The United States national women’s soccer team is using their recent, resounding World Cup victory to highlight ongoing wage disparities between men and women in the United States.

In America women earn 79 cents for every dollar their male counterparts make.

We’re happy that the issue is getting renewed attention.

Back in 2016, five star members of the U.S. Women’s National Soccer Team – including megastars Hope Solo, Carlie Lloyd and Alex Morgan – filed a wage-discrimination lawsuit against the U.S. Soccer Federation with the Equal Employment Opportunity Commission. It seemed like they had a slam dunk case. The women brought in $20 million more in revenue than the men’s national team but got paid a quarter of what the men got.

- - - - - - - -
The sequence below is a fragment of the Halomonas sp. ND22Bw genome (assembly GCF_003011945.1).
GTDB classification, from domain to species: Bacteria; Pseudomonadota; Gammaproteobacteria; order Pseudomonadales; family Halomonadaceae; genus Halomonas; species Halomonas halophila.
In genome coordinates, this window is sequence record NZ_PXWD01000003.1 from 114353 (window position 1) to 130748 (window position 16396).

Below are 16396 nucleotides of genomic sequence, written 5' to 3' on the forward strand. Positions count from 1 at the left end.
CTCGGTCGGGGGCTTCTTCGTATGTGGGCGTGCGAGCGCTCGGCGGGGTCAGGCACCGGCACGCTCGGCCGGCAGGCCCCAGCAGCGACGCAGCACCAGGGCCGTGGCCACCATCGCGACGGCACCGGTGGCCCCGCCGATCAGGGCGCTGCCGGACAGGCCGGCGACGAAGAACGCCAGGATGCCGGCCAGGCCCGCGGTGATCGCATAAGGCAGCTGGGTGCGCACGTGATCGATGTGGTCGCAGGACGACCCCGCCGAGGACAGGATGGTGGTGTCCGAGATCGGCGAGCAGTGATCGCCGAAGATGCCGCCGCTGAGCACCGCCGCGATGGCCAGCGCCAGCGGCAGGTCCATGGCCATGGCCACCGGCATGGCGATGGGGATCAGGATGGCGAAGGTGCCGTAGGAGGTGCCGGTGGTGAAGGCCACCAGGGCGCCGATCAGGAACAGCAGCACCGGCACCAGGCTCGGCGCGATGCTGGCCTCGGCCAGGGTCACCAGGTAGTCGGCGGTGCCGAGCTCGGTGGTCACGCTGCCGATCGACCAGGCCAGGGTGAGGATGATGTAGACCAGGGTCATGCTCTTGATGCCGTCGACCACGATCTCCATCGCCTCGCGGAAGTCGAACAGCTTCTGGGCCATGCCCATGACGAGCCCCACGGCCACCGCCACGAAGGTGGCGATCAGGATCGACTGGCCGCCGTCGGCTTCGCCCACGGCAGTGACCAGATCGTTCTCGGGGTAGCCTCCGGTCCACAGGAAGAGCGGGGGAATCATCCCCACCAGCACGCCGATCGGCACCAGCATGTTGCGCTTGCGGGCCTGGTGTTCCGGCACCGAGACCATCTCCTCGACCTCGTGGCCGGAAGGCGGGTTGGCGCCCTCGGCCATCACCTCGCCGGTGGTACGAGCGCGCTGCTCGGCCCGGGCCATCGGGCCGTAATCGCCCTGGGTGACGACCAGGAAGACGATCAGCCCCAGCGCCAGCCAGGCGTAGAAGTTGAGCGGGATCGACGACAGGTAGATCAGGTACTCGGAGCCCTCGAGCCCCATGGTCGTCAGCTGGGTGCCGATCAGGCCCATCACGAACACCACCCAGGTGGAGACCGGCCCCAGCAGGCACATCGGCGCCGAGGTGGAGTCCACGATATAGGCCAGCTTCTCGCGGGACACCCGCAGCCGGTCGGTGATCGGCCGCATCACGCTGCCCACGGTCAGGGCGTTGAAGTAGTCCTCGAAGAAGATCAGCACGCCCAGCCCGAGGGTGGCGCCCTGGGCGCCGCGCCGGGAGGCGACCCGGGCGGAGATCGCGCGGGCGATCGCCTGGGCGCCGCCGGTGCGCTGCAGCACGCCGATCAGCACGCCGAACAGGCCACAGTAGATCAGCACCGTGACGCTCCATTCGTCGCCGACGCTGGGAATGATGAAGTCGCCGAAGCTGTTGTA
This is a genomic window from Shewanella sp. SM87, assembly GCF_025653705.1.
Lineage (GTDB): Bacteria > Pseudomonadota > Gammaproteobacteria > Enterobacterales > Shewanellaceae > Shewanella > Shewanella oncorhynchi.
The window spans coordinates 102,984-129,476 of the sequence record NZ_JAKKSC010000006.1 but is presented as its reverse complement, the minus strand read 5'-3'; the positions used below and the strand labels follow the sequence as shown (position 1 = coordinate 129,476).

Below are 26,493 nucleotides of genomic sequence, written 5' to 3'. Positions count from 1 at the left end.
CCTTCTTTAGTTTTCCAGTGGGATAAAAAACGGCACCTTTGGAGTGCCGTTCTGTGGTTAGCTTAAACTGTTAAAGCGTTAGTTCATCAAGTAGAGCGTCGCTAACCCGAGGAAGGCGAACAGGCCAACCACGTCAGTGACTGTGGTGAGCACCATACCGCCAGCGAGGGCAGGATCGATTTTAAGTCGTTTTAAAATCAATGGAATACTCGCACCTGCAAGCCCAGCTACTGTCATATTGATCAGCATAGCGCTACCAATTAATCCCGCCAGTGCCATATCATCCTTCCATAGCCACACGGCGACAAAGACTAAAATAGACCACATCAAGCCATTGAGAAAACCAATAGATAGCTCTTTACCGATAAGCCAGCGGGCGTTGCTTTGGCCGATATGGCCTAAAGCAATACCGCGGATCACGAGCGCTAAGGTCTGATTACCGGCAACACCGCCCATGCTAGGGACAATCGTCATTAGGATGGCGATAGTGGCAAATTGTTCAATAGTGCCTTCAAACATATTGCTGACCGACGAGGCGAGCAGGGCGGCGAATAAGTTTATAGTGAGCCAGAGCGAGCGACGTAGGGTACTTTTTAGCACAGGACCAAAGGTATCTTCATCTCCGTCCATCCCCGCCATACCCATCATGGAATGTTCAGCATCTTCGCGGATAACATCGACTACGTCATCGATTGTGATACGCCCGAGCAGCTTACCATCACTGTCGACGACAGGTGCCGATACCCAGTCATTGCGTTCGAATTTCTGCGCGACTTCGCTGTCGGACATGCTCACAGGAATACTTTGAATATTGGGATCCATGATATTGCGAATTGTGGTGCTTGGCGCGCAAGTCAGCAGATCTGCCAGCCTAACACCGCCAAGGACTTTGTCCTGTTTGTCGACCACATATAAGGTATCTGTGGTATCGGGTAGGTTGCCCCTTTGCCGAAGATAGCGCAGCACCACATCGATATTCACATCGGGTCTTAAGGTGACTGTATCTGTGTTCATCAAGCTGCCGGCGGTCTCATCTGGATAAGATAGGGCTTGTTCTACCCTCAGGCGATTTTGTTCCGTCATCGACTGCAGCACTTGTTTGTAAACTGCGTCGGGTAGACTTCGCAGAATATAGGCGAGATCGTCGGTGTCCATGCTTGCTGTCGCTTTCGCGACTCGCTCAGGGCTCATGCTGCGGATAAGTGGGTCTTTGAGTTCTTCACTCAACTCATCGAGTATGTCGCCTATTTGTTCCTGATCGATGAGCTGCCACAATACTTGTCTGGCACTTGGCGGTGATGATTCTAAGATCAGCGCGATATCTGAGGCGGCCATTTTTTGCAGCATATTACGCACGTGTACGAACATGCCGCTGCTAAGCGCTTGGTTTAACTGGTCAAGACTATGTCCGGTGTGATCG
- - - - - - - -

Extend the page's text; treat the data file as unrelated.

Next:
According to the 2016 EEOC filing, the women get $99,000 per game to the men’s $263,320. When the women won the World Cup in 2015 it got $2 million. The men, meanwhile, got $9 million for going 1-2-1 and getting bounced out in the quarterfinals.

The women settled that case as part of new collective bargaining agreement they signed the following year. They got raises, but nothing close to the men.

On International Women’s Day this year, Alex Morgan, Megan Rapinoe, Becky Sauerbrunn and 25 other teammates filed a new federal lawsuit against the U.S. Soccer Federation. The wildly successful women are still paid less than 40-percent of what the lackluster men make and their suit claims that’s a violation of the Equal Pay Act.

We agree and think this outrageous situation is a terrific example of the often frustrating and illogical realities in the modern workplace.


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